I think Christians often struggle with the word “meek.” Jesus says, “Blessed are the meek.” Paul says that the fruit of Spirit is 1/9th meekness flavoured. The word, in common English usage means “quiet, gentle, and submissive (Concise Oxford English Dictionary).” Christians certainly are to be those things in certain contexts. But, the issue of Christians learning meekness becomes particularly vexing when Jesus says, “Learn of me because (or that) I am meek and humble of heart (Matthew 11:29).” But Jesus is not usually very submissive to others, he’s not always quiet, and sometimes he is not particularly gentle.
But, a bit of research to the rescue, and BDAG (a lexicon of ancient Greek) defines the word which we translate meek below and then gives potential translations of the word:
Πραυτης – the quality of not being overly impressed by a sense of one’s self-importance, gentleness, humility, courtesy, considerateness, meekness*
So I wonder if Jesus’ meekness and our own is closer to the idea of being unassuming and not self-impressed. The word doesn’t mean flippant or not taking oneself seriously. Jesus was deadly serious, “Learn of me…I will give you rest.” But he did not take personal insults with seriousness except insofar as they infringed upon the truth. He even noted, “Every sin against the Son of Man will be forgiven…” Jesus was willing to associate with anybody who was willing to hear the gospel. That was meekness. His considerateness was not limited to those he considered honorable enough. It was for all. This is how he was meek, yet simultaneously able to be very harsh. Meekness, for the Christian, appears to be the virtue of taking others seriously enough to give them time, tell them the truth, and make amendments to your life to improve their lives. It is, in that respect, one aspect of love. Meekness is not submitting to any and every unjust authority, accepting every insult that is injurious to good causes, and sitting back while evil is done against the weak.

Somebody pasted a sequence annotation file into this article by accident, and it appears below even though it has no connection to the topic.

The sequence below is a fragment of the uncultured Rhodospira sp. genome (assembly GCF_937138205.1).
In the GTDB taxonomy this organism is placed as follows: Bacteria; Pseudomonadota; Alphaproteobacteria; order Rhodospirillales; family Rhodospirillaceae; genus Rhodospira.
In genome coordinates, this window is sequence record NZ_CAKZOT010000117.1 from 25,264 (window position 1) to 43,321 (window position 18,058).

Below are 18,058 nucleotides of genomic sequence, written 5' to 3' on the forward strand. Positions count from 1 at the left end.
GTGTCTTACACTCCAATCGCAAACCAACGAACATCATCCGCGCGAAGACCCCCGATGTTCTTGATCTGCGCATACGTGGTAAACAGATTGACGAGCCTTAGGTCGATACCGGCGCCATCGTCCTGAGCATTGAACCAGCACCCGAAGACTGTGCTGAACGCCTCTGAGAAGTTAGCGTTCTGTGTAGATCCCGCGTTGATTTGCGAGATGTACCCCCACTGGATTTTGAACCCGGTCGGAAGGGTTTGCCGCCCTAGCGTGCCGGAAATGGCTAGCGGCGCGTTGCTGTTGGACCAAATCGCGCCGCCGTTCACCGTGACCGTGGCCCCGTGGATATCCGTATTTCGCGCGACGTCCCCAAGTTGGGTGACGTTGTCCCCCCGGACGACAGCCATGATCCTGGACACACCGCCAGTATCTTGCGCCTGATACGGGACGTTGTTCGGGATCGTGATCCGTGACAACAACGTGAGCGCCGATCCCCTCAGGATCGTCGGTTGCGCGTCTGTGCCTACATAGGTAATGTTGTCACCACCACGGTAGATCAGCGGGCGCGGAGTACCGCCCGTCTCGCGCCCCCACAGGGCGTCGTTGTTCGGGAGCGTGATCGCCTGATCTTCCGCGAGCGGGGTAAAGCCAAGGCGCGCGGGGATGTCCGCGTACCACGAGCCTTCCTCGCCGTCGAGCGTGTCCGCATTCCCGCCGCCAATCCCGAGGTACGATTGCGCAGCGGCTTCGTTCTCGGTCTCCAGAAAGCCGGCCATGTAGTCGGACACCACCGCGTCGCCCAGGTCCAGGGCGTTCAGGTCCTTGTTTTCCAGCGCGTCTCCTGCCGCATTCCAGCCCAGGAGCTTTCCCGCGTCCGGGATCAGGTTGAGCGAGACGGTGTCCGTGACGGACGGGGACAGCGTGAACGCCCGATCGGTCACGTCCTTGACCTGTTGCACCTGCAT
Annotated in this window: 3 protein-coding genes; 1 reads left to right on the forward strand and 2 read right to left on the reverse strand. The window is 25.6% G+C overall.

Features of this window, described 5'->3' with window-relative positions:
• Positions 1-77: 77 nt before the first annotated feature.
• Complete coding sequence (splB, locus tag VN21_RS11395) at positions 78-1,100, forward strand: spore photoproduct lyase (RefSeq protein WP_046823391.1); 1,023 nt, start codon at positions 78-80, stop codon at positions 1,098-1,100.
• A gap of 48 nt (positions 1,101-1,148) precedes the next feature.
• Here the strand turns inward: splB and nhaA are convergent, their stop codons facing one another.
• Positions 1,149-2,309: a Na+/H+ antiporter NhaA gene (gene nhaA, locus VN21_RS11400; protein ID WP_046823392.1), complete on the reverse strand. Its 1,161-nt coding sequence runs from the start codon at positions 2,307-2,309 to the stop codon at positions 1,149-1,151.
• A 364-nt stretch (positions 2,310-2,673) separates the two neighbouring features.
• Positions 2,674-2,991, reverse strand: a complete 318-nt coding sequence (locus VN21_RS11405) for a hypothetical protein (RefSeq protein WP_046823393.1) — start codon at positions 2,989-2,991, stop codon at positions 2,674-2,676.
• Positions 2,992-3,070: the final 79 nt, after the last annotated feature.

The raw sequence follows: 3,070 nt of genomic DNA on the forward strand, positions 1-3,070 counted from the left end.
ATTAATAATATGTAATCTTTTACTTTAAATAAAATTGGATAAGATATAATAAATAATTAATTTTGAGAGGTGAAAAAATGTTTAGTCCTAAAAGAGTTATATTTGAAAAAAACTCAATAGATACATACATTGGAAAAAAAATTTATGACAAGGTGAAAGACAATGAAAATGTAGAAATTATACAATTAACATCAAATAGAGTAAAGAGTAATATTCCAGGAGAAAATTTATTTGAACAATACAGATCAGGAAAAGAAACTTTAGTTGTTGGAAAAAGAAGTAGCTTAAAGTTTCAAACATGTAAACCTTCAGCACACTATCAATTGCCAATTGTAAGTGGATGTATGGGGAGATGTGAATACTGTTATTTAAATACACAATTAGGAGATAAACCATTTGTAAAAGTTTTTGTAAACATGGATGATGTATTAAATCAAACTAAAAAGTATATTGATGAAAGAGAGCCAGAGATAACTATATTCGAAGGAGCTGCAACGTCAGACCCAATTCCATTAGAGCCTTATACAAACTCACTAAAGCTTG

* Arndt, W., Danker, F. W., & Bauer, W. (2000). A Greek-English lexicon of the New Testament and other early Christian literature. Chicago: University of Chicago Press.